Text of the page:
The year is about to end, and there are so many reasons to party. There’s Christmas, New Year’s Eve and probably two or three weddings that you are planning to squeeze in. Well, you can expect a lot of fun at parties, and don’t be surprised to see people indulging in multiple drinks. You may know it already that too much alcohol consumption affects the overall functioning of the body negatively. But for people with diabetes, the risk is even higher. As you try to imbibe the real spirit of the holiday season, the temptation to drink increases, which automatically raises concern about the blood sugar levels of diabetes patients. Read on to know why diabetes and alcohol can’t be friends.
Holiday drinking can have a negative affect on a diabetic. To know more, Health Shots touched base with Dr Amit Gupta, Senior Diabetologist, National Executive Council Member, Research Society for the Study of Diabetes in India, Delhi.
It can be fun to get a buzz from drinking alcohol once in a while. People also enjoy its slightly sweet taste as well. We know that alcohol consists of starch and sugar. So, consuming alcohol can elevate blood sugar levels, which can be risky for diabetics, said Gupta. Also, drinking alcohol on an empty stomach can affect the health of people with diabetes. Gupta also suggested that if you have other comorbidities along with diabetic conditions, consult your doctor before taking a sip of your favourite alcohol. Sometimes, even a glass of alcohol can be fatal to people with diabetes.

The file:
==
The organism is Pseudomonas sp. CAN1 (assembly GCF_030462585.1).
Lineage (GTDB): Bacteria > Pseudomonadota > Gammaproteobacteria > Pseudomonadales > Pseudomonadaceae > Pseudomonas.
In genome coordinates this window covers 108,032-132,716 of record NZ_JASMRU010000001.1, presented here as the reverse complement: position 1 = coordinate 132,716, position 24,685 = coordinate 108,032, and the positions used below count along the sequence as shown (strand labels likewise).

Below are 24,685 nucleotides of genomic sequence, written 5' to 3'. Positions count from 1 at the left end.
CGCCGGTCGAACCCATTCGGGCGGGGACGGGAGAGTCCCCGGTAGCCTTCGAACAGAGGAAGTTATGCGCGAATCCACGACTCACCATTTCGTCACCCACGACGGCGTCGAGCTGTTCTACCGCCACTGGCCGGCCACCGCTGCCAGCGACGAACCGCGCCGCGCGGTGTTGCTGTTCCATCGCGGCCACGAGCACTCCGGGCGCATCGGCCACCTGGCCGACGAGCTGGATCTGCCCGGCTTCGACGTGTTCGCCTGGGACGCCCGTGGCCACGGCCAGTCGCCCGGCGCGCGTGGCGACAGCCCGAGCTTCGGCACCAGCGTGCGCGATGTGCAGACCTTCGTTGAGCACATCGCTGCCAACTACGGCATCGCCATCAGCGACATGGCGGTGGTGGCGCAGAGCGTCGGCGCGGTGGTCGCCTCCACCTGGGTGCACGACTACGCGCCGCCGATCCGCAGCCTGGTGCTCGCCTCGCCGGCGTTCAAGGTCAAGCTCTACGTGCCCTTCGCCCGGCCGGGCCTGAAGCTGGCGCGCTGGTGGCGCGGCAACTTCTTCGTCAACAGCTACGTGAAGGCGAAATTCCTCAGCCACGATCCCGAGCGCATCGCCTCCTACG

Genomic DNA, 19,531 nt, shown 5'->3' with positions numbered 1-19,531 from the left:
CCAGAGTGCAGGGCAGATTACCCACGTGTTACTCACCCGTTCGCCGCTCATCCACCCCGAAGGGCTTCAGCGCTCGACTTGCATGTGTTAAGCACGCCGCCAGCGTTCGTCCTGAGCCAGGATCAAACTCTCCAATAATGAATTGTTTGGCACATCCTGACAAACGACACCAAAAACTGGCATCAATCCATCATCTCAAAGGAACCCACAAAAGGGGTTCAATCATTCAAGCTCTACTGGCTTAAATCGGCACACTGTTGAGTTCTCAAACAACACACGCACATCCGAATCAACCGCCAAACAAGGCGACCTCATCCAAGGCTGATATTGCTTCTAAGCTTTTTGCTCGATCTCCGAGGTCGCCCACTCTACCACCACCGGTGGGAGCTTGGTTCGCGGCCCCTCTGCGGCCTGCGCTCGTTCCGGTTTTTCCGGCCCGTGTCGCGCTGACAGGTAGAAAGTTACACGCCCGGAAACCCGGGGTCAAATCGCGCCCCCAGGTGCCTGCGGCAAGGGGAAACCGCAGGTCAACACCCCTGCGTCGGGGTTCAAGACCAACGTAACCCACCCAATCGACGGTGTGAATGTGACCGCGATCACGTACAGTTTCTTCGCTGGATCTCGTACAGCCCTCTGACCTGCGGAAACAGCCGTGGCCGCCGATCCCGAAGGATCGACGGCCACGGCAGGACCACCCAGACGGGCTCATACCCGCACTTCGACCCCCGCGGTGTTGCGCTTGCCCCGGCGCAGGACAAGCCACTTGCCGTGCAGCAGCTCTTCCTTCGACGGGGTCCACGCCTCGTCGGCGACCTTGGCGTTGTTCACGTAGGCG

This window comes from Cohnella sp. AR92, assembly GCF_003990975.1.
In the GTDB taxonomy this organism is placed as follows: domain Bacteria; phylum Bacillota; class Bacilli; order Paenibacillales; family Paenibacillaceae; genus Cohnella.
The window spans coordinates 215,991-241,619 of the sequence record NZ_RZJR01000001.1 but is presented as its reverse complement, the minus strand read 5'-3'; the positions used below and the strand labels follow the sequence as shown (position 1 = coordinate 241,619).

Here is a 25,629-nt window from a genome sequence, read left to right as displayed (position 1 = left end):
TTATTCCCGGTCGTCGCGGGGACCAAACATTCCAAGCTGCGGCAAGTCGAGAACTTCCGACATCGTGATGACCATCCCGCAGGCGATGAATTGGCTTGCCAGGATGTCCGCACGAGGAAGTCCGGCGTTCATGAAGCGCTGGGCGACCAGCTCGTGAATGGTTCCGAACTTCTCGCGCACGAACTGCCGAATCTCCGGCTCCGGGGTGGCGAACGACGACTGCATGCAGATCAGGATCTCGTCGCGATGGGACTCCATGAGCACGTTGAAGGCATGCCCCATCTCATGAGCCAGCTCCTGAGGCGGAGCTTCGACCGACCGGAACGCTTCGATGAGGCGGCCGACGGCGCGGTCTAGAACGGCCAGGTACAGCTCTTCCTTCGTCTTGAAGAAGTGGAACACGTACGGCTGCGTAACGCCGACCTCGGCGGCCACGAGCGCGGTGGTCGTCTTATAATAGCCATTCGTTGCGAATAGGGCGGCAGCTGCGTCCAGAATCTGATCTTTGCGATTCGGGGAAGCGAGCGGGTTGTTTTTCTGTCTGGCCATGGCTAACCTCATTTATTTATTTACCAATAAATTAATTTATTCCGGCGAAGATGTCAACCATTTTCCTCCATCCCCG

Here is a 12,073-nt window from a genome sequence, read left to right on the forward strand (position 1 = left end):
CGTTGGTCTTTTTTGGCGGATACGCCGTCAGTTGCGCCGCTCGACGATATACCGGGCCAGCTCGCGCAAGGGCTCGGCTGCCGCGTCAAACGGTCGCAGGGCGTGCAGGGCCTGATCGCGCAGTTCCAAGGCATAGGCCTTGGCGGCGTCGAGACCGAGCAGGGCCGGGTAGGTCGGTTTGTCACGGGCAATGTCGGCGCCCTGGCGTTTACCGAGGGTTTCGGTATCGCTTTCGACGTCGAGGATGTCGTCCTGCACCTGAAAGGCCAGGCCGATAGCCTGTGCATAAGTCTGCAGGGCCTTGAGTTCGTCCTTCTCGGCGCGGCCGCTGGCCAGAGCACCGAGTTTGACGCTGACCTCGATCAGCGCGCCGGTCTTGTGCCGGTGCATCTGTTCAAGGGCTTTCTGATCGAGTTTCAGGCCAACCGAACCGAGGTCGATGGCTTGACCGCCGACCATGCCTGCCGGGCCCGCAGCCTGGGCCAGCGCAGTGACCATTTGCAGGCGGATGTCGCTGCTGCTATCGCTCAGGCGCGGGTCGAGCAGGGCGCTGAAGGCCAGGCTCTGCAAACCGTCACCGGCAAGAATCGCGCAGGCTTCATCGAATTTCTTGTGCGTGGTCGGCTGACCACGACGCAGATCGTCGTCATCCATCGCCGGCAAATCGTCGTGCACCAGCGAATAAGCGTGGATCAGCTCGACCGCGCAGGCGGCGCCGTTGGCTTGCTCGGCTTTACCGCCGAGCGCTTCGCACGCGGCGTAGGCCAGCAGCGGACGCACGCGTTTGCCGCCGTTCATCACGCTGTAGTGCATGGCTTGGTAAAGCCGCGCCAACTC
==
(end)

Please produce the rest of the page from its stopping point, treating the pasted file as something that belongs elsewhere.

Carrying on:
Too much of alcohol can be detrimental to the health of anyone, let alone people with diabetes. The expert said that excessive alcohol consumption causes blood sugar levels to shoot up, which in turn worsens the diabetes condition. Heavy drinking can also lead to increased heart rate, blood pressure as well as cholesterol levels. Nausea, increased appetite, blurred vision, and slurred speech are some of the immediate effects of heavy drinking in diabetics. Gupta said that drinking can also have lifelong complications like reduced body sensitivity towards insulin.
Heavy drinking is a big no, but occasional episodes of alcohol consumption in small quantities generally don’t worsen blood sugar control in people with diabetes. Still, it’s best to check with your doctor, who would be able to tell you the safe level of drinking applicable for you, considering your sugar level, the medications you take, and the presence of comorbidities if there any.
Having a meal with carbohydrates before going for a drink is a wise thing to do. It actually “slows down the absorption rate of alcohol” in the blood, shared the expert. If you are diabetic, then carry a diabetes ID or wear a diabetes ID wristband, so that others will know about your diabetic condition and you can receive immediate help when needed. Make sure that you check your blood glucose before going to bed and after waking up the next day. Also, eat something if the blood glucose level is low and drink plenty of water the next day of alcohol consumption.
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